When you ask why someone visits a temple, a lot of people might say they’re going to pray, or for talismans. But what you may not know is that many other programs exist that offer other experiences. Here we’ll guide you through three such programs in the Tokyo area that let you enjoy the art of shakyo (copying sutras) and zazen meditation easily and stress-free.
The following article contains information on rituals and practices that include components based on Japan’s traditional religions (such as Buddhism and Shinto). This content is presented solely for informational purposes; these practices are not enforced in these facilities in any way.)
①：Ryuuunji Temple/ Tokyo Zen Center (Setagaya)
As the “Zen” in its name implies, this program is well-suited to the budding enthusiast. ‘Zazen’ has an austere ring that can sound intimidating to a lot of people, but here you can sit in on lectures delivered by monks and college professors alike, so even the most casual of beginners can enjoy their visit. We recommend that anyone interested in this program contact the Zen Center directly. Zen Center also offers programs for several other temples in the Tokyo metropolitan area aside from the Ryuuunji Temple, which you can see in more detail at their website.
②：Takao-san Yakuo-in (Takao)
Here you’ll find a program called “Getsurei Shakyokai.” Despite the relatively warm reception zanzen meditation has recieved, there aren’t a lot of people who have taken up shakyo, or copying sutras, in comparison. Luckily, this program requires no previous experience in the craft (you’ll need to place a reservation if your group includes more than five people, though), and most importantly requires no equipment either, so it couldn’t be easier to participate. Nowadays, people don’t use the standard brush for writing anymore, so it takes quite a lot of concentration to write characters using unfamiliar means. To do so requires you to empty your mind of extraneous thought, which makes this experience actually very revitalizing. You will also listen to sermons and the horaku delivered by buddhist monks, so maybe this will be the opportunity you use to spiritually reevaluate yourself. It costs 1,500 yen to participate. This program takes place on the fourth Saturday of every month, but we suggest you check in advance to make sure the event is still on schedule.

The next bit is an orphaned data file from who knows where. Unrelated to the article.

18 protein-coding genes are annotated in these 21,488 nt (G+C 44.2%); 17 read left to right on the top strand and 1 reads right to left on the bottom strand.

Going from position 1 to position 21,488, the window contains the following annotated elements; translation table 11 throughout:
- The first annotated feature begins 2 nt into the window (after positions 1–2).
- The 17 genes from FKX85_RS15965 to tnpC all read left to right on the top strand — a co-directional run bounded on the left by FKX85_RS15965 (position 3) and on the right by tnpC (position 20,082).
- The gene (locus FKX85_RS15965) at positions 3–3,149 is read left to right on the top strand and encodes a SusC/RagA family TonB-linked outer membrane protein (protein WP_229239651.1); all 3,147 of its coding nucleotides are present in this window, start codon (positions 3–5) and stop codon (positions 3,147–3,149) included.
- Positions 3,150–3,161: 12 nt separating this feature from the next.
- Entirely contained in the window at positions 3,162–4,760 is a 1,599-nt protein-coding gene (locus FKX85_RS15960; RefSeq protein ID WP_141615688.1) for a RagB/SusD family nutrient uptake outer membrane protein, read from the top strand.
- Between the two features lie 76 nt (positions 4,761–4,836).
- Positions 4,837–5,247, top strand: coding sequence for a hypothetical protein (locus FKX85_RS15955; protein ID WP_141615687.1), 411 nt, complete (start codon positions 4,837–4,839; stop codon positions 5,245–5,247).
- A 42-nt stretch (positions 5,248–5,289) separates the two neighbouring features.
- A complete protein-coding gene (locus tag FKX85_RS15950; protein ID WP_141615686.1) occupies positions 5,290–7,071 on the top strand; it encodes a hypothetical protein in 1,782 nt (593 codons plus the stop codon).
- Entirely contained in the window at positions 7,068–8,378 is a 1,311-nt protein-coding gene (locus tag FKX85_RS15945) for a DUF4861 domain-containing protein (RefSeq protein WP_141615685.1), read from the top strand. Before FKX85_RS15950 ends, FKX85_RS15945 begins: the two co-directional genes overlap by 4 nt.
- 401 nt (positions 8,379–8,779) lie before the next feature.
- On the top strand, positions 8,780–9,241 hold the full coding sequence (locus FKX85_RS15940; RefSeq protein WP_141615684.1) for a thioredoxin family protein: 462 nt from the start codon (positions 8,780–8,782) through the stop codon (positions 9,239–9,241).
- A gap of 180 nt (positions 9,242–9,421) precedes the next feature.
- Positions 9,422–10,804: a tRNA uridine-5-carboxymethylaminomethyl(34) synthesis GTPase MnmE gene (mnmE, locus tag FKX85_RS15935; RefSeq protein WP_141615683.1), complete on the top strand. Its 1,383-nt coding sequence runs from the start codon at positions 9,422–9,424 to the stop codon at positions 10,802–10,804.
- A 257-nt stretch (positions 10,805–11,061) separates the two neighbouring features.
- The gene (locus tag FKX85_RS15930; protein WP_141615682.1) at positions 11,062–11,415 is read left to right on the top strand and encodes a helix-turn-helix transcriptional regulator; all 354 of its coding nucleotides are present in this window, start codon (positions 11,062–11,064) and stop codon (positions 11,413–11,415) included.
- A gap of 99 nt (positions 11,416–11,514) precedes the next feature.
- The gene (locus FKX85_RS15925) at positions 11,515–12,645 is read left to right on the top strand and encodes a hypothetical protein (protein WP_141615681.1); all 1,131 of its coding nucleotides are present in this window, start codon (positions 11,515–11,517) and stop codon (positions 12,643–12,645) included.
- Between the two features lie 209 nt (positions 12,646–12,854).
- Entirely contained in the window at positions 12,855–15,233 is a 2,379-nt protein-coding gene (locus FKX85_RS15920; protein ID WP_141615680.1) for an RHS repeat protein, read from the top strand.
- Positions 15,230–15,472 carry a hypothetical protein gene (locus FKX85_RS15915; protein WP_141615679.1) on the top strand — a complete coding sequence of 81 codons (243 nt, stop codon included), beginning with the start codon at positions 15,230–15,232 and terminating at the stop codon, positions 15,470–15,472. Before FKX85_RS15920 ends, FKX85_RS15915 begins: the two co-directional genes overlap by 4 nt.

③：Chokoji Temple (Shinjuku)
For those who haven’t ventured to the west as much, how about taking a trip to Shinjuku to check out the Chokoji Temple program? What makes the zazan meditation program here so special is that beginners and novices (meaning people who are on their second or later session) are split into different groups by date. Sessions for beginners are held on the second and fourth Saturday of every month, and novice sessions are on the first and third Saturdays of the month. Whether you’re a beginner or a novice, the sessions always last from 2:00 p.m. – 3:30 p.m, which makes it easy to squeeze into your schedule. Beginners will need to make their reservations in advance only the first time. If you’re tired of the hustle and bustle of downtown living, this might be just the thing to clear your mind and cleanse yourself.
We hope this list goes to show you that programs letting you participate in the temple experience are unexpectedly easy to join. Keep in mind that Tokyo is a big city, so there are sure to be more and more programs that let you experience it like this cropping up in the near future.
However, just because these programs are easy to join and a lot of them don’t require advance reservations, please make sure to be on time! The slightest noise or disturbance can greatly damage your concentration when participating in things like zazan meditation or shakyo, meaning tardiness poses a great inconvenience to everyone involved. Practice the same manners you would in any temple (no talking, for starters!), and enjoy these programs for the refreshing experiences they are.
Top image：IDEA’s Gallery
This post is also available in: Japanese